What You Don't Know About Salad

What You Don't Know About Salad

What You Don't Know About Salad

A summary of what's been in the tabloids.
Feb. 9 2001 3:00 AM

What You Don't Know About Salad

And other scientific revelations from the tabloids. 

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Although Keeping Tabs' perambulations don't usually take her into the Weekly World News' neighborhood, she found herself powerless to resist last week's cover story about a stunning rescue at sea: "Titanic Baby Found in Life Ring!" ("He's dressed in 1912 clothes—& crying for his mother! Time-warp tot hasn't aged a day in 89 years!" read the subheads.) A $1.69 later, Keeping Tabs had gotten the entire story behind the "science shattering" discovery in the North Atlantic. The 13-month-old boy—the News chose to comply with unnamed "authorities" and declined to identify him "out of consideration for living relatives and descendants"—was said to be "cold and confused, but otherwise unharmed." The cover photo, said to have been snapped by a crew member of the Norwegian shipping vessel Hysstad-Sceter, showed the tot looking surprisingly robust and composed. Science-shattering, indeed.

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Perhaps even more incredible was Keeping Tabs' realization that she had somehow missed all the "international headlines" generated 11 years ago, when according to the WWN none other than the Titanic's storied captain, E.J. Smith, was found alive in a lifeboat near the same spot. (Sadly, according to the News, Capt. Smith died just nine weeks later, apparently before they had time to book him on the Today show.) "Famed maritime researcher" Dr. Malyin Iddleland (whose fame is such that plugging his name into the Google search engine turns up not a single reference; perhaps he went to school with Dr. Jackish, the medical genius behind Redu-Quick) believes the phenomenon can be explained by the existence of a "mysterious" monolith on the ocean floor near the site of the Titanic disaster. A monolith? Who needs science? Case closed.

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Keeping Tabs' brief detour into the world of the tabs' least reputable cousin—a WWN story titled "22 U.S. Senators Worship Satan" reports that Sen. Hillary Clinton has put "breaking the satanic cartel at the top of her agenda" while another claims that the U.S. surgeon general's office has written a "top secret report" on the grave public health threat posed by flatulence—got her thinking about how the tabs in her regular rotation approach science and health reporting. Tempting though it is to explicate last week's Globe cover on the "Gay Sex Scandal Rock[ing] Bush White House" or this week's 24-page "Who's Sleeping With Who?" special in the Star, Keeping Tabs decided instead to see whether there was any other science-shattering going on.

When it comes to science and health reporting, Tabloidland is really a one-horse town; only the National Enquirer delivers anything even resembling service journalism, but it does so as only a tabloid can. In general, the folks at the Enquirer seem especially fond of "things you didn't know could hurt you" stories, especially when presented under eye-catching, alarmist headlines. Last week's "Beware! Salads Can Be Harmful to Your Health" provides an otherwise reliable list of potentially dangerous food-drug interactions (click here for a free brochure on the subject recommended by the Enquirer) while "Beware! St. John's Wort Can Cause Blindness" turns out to be an only slightly extravagant rendering of legitimate findings by Dr. Joan E. Roberts of New York's Fordham University. (Click here for a press release on Roberts' study and here for her résumé. She's real!) This week's Enquirer brings us "Stuffy Nose? It Could Be Your Cell Phone," which refers to an actual study at London's National Heart and Lung Institute suggesting that cell phones increase the temperature of users' faces, "causing nasal blood vessels to expand and produce stuffiness" although the sample included only 31 subjects.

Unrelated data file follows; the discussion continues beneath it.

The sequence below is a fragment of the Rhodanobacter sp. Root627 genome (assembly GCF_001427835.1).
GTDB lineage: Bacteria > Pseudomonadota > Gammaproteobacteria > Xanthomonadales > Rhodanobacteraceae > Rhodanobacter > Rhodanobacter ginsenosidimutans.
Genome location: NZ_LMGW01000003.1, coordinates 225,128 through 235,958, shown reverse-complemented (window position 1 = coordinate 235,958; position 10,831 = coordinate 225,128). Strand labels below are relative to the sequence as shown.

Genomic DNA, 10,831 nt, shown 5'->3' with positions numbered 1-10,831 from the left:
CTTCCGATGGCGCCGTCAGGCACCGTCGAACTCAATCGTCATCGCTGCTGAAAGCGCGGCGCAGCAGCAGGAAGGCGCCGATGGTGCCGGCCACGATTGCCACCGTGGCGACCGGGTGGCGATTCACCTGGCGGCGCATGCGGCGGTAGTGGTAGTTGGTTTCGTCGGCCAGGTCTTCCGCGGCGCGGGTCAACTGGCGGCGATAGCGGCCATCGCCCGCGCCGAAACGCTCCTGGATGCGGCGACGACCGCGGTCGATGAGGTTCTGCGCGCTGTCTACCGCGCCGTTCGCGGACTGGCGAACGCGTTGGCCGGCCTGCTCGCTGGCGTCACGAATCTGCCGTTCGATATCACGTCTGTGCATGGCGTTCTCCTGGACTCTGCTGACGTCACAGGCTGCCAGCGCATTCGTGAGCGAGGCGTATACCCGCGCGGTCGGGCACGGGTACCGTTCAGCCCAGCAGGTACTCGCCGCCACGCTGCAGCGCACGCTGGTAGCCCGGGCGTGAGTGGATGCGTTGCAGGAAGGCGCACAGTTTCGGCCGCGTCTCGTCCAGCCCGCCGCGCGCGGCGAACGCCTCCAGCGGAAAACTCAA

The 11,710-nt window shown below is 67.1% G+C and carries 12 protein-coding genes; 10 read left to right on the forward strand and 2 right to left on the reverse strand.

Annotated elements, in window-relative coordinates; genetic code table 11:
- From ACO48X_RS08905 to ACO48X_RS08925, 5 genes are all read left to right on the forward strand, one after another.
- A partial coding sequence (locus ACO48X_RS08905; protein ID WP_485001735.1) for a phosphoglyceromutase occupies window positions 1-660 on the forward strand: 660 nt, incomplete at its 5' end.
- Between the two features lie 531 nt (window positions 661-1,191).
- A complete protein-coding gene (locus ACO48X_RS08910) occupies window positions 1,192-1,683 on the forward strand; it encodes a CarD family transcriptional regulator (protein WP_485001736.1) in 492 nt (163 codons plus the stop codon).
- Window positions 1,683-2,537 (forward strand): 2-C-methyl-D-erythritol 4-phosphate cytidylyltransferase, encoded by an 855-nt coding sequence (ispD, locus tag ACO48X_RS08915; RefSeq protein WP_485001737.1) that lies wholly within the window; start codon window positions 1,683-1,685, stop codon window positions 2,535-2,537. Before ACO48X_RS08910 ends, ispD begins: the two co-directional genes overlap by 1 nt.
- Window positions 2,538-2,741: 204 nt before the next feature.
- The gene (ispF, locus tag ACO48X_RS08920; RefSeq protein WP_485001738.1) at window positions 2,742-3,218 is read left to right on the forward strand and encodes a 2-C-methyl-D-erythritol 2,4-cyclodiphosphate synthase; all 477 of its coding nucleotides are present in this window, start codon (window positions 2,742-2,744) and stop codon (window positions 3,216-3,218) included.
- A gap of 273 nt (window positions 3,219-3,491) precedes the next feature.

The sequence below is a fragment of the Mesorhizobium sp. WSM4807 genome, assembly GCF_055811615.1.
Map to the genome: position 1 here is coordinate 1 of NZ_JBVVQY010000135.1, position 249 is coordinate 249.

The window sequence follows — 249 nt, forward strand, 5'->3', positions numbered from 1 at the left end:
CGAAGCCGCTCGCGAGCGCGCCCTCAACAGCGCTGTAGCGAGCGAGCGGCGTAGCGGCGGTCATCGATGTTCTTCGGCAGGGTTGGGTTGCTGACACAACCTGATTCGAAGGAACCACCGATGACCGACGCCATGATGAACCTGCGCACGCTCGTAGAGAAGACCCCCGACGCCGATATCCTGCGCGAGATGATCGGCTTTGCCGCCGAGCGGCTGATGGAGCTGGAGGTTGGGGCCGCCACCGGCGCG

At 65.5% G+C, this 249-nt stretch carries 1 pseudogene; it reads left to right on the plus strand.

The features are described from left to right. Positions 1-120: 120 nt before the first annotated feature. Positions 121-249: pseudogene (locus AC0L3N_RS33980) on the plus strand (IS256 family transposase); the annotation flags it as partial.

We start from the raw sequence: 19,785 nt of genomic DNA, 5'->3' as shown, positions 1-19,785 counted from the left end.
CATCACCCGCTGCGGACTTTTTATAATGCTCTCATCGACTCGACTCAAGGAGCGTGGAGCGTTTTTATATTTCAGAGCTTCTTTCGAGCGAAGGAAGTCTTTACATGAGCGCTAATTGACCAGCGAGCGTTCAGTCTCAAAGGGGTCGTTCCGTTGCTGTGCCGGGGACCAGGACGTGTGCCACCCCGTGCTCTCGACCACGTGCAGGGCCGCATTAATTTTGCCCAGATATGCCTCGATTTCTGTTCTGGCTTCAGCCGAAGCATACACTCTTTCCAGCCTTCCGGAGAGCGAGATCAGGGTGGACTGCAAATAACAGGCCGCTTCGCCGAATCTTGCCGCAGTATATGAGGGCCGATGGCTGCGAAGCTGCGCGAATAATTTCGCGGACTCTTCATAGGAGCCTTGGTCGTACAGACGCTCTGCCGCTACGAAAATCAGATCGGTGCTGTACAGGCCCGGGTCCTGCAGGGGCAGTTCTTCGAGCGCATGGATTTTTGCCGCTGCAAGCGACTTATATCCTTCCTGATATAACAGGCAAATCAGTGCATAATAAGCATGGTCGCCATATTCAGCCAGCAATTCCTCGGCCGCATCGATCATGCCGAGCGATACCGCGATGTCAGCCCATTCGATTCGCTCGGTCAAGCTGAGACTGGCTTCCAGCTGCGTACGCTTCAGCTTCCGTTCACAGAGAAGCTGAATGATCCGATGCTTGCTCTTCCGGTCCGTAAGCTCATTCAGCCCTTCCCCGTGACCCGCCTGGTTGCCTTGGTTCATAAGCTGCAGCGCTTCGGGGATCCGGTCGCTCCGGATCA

Even when there are no hidden hazards to be uncovered, the headline rule clearly still applies. Last week's Enquirer, for example, had a small item titled "Clinton's Cancer and You," complete with four appetite-curdling photos of cancerous moles, including one said to approximate the basal cell carcinoma recently removed from the former president's back. The "New Scientific Shocker!" in this week's Enquirer is that gay couples "could soon be having babies of their own thanks to new methods being pioneered by top scientists." Turns out that this is actually legitimate news from the United Kingdom, although "soon" is a highly relative term, and if the couple is male, they'll still need a surrogate mother. (Click here for more from the researchers involved and here for a story on the matter from the Times of London.)

Keeping Tabs began to worry about the kind of reader who gets health news from a publication that runs a "Why I Love My Pet" column—fears only compounded by reading the letters to the Enquirer's editor, for which readers are actually paid $25. "When I saw the picture of the World's Cutest dog (January 2), I hugged and kissed it," Dorothy S. of Chicago tells the Enquirer. "I never saw anything so cute! This is why I buy your paper. May God watch over Mr. Winkle!"

"I can't believe Drew Carey would want to change his looks just to get women (December 26)," complains C.G. of Victoria, Kan. "I thought he already looked handsome the way he was!"

Flo L. of Morgantown, W.V., coos: "I got twice my money's worth with the December 19 ENQUIRER—first a handy tip for baking my first fruit cake, and an update on Buddy Ebsen. I always wondered what happened to him!"

Fruitcake? Buddy Ebsen?? Keeping Tabs is grateful that the Enquirer withholds correspondents' full names. Must be out of consideration for living relatives and descendants.